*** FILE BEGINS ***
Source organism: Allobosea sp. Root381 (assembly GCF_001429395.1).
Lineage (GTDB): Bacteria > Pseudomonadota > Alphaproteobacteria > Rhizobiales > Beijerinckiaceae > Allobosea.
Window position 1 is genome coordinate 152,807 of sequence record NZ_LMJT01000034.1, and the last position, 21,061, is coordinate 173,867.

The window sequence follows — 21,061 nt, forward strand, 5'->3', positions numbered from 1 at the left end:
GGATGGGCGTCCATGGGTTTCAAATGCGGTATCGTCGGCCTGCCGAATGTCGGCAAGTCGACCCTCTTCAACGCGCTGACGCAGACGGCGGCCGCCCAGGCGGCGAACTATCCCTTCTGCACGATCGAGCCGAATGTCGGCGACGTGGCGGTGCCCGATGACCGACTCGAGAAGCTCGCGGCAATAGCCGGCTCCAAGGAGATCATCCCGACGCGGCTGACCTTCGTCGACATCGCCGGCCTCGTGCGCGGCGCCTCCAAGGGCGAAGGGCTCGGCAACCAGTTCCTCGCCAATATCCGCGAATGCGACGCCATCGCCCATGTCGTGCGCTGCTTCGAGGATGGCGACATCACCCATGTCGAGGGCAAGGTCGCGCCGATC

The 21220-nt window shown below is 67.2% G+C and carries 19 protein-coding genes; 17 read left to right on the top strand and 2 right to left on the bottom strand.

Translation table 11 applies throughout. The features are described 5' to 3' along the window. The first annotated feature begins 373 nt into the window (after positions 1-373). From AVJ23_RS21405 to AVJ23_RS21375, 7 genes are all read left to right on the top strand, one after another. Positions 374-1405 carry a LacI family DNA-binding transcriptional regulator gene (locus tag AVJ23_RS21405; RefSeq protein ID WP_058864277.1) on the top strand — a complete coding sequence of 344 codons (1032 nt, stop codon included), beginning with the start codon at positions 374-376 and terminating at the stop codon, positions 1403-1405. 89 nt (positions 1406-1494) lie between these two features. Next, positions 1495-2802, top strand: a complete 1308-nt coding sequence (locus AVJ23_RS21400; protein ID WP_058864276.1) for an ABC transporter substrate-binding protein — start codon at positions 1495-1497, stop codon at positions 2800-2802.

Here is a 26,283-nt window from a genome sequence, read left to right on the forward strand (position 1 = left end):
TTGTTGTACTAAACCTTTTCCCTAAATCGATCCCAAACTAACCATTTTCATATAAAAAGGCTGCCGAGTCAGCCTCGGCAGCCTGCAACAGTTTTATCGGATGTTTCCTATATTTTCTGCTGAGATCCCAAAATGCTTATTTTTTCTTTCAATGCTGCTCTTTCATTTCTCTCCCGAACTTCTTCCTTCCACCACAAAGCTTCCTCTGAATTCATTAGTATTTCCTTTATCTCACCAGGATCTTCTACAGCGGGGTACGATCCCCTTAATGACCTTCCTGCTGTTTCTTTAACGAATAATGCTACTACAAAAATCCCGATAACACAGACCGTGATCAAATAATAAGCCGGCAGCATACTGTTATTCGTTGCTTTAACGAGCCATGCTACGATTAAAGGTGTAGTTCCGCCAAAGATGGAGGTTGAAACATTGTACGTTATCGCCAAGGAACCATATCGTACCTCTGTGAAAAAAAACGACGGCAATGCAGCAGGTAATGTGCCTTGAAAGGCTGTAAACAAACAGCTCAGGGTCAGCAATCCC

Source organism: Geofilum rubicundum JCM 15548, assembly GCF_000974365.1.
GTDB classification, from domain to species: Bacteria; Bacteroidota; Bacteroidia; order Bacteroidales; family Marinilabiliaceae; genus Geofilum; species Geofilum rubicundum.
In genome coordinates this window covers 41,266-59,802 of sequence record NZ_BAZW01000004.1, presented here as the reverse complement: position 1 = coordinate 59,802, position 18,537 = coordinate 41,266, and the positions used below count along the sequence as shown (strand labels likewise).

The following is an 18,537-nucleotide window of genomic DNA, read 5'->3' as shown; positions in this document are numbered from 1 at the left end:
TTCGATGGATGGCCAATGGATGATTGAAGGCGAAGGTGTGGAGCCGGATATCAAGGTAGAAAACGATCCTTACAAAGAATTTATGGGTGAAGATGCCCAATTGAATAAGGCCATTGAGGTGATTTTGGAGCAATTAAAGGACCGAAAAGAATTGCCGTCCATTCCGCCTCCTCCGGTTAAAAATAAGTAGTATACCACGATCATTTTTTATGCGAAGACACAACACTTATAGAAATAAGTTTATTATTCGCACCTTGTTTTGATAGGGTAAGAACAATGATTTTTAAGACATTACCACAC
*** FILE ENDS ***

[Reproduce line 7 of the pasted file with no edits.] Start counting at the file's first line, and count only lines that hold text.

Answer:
Translation table 11 applies throughout. The features are described 5' to 3' along the window. The first annotated feature begins 373 nt into the window (after positions 1-373). From AVJ23_RS21405 to AVJ23_RS21375, 7 genes are all read left to right on the top strand, one after another. Positions 374-1405 carry a LacI family DNA-binding transcriptional regulator gene (locus tag AVJ23_RS21405; RefSeq protein ID WP_058864277.1) on the top strand — a complete coding sequence of 344 codons (1032 nt, stop codon included), beginning with the start codon at positions 374-376 and terminating at the stop codon, positions 1403-1405. 89 nt (positions 1406-1494) lie between these two features. Next, positions 1495-2802, top strand: a complete 1308-nt coding sequence (locus AVJ23_RS21400; protein ID WP_058864276.1) for an ABC transporter substrate-binding protein — start codon at positions 1495-1497, stop codon at positions 2800-2802.